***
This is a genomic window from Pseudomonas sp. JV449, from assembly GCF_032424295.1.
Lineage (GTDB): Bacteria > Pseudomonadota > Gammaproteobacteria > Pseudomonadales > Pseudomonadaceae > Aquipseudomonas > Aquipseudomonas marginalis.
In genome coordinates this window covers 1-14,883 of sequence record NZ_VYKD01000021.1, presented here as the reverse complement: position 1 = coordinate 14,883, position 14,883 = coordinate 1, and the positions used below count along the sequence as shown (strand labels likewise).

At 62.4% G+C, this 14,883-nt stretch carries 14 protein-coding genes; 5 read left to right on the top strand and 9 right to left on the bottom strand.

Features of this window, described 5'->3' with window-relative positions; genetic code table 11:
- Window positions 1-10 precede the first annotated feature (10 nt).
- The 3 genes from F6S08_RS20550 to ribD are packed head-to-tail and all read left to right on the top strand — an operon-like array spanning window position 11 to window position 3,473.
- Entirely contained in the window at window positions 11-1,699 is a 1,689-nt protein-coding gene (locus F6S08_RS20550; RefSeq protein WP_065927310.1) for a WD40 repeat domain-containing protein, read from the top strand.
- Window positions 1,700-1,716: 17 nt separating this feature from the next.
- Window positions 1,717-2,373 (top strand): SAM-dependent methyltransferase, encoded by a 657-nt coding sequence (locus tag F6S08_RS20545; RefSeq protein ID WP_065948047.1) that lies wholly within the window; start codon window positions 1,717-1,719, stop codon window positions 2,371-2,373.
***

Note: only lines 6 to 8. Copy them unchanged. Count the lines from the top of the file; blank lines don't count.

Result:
- Window positions 1-10 precede the first annotated feature (10 nt).
- The 3 genes from F6S08_RS20550 to ribD are packed head-to-tail and all read left to right on the top strand — an operon-like array spanning window position 11 to window position 3,473.
- Entirely contained in the window at window positions 11-1,699 is a 1,689-nt protein-coding gene (locus F6S08_RS20550; RefSeq protein WP_065927310.1) for a WD40 repeat domain-containing protein, read from the top strand.